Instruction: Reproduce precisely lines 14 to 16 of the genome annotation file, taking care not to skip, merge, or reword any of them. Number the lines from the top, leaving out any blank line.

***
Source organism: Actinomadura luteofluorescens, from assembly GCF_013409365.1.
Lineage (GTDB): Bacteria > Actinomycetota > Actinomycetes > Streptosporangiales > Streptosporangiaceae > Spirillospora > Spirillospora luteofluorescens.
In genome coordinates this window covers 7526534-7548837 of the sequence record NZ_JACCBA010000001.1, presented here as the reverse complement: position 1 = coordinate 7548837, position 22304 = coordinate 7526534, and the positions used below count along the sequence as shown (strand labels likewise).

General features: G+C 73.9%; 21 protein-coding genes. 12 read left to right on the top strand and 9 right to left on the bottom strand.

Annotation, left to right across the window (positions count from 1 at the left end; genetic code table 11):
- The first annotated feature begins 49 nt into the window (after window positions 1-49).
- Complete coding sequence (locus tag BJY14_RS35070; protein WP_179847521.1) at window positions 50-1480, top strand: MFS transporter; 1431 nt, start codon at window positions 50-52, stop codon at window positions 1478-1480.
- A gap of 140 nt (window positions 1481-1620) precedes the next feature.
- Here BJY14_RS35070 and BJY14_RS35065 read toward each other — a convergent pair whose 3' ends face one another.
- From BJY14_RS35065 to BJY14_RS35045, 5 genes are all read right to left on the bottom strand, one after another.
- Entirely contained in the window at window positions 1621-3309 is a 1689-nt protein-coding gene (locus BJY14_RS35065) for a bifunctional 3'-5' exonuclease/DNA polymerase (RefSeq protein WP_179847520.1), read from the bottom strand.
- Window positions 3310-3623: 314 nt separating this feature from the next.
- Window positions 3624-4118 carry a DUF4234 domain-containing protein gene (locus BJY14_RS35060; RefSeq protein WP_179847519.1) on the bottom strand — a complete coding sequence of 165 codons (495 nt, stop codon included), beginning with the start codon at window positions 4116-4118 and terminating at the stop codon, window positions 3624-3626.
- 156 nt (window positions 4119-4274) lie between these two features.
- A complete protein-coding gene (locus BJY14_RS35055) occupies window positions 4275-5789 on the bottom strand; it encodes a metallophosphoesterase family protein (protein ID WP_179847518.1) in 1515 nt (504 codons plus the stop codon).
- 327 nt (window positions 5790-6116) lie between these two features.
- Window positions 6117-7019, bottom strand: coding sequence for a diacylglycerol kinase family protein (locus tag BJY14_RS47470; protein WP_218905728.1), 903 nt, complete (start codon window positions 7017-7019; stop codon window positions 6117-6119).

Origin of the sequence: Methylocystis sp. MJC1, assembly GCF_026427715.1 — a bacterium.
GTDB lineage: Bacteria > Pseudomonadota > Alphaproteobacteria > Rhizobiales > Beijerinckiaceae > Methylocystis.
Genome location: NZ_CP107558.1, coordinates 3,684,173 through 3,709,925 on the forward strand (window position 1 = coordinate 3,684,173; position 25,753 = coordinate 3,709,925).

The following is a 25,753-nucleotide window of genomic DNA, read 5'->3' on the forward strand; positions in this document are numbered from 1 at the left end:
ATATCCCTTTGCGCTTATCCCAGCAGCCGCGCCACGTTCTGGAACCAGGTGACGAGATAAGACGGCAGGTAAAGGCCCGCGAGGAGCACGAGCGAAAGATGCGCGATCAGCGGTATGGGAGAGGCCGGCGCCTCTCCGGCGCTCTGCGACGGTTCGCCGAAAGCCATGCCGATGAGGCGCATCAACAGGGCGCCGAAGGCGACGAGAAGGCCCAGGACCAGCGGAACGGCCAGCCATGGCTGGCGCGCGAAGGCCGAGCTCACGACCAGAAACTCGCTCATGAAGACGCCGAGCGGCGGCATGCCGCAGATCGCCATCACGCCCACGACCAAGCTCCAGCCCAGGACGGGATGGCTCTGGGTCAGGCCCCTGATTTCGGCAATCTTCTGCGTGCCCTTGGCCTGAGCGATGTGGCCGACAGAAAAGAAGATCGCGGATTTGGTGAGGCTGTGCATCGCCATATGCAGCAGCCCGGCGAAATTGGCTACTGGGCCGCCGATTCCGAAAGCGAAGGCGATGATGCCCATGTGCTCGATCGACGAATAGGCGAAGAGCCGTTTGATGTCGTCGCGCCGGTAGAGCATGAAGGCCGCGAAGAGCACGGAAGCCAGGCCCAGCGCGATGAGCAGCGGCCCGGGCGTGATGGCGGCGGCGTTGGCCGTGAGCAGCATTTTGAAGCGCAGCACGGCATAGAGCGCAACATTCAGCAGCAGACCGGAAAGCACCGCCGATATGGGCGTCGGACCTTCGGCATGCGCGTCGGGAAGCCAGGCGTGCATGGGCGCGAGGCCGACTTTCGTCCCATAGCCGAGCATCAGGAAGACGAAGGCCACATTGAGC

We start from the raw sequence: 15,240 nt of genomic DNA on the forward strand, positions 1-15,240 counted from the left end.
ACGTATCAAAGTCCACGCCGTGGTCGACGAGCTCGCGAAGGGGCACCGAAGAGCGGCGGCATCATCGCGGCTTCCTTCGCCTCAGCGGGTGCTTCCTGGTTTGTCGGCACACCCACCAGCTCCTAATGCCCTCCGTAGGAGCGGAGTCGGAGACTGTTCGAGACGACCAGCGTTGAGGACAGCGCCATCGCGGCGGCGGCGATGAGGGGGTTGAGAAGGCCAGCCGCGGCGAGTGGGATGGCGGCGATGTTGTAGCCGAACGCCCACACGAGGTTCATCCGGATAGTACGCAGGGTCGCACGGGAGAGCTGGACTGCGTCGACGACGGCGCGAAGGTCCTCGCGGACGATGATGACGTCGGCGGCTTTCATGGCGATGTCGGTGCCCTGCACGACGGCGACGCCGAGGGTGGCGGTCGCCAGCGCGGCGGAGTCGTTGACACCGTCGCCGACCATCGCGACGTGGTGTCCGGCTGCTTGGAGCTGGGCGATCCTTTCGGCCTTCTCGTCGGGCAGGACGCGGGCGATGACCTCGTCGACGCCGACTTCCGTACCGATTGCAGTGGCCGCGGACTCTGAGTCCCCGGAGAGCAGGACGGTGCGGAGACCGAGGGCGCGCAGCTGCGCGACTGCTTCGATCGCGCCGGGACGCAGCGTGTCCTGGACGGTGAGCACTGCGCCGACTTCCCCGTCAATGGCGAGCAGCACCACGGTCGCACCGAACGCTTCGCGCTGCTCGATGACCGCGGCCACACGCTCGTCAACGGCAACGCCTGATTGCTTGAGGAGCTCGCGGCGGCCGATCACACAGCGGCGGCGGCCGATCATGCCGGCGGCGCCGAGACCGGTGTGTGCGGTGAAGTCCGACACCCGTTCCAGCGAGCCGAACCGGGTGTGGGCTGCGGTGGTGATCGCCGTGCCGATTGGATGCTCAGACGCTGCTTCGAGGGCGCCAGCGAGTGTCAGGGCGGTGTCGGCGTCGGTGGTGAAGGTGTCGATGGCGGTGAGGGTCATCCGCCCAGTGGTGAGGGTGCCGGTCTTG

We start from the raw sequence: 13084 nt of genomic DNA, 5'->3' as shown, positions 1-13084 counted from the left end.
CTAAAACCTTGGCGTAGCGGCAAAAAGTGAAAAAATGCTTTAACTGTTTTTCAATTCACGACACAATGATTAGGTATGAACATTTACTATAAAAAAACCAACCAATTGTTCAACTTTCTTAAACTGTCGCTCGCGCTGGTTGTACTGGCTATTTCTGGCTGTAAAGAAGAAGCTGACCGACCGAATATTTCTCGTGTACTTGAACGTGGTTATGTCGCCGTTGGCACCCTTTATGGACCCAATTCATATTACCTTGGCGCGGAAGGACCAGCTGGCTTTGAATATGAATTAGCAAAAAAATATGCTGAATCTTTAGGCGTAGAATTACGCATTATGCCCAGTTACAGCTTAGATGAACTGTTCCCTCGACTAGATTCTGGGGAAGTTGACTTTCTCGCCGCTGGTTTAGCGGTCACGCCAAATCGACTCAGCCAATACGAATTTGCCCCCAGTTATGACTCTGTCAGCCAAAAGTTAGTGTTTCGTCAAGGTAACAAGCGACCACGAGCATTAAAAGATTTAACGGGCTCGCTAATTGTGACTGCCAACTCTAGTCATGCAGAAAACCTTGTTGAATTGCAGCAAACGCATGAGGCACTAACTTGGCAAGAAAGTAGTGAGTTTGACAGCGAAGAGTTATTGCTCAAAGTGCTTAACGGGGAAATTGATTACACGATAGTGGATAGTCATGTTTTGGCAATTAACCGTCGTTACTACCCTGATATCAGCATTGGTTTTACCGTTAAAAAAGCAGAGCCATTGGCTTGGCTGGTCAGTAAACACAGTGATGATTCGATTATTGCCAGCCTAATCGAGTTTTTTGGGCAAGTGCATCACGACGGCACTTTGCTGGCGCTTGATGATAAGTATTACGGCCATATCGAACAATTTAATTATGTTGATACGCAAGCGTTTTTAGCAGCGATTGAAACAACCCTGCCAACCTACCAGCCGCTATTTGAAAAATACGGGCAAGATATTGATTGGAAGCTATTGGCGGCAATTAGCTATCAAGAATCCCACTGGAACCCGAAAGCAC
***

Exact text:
- 156 nt (window positions 4119-4274) lie between these two features.
- A complete protein-coding gene (locus BJY14_RS35055) occupies window positions 4275-5789 on the bottom strand; it encodes a metallophosphoesterase family protein (protein ID WP_179847518.1) in 1515 nt (504 codons plus the stop codon).
- 327 nt (window positions 5790-6116) lie between these two features.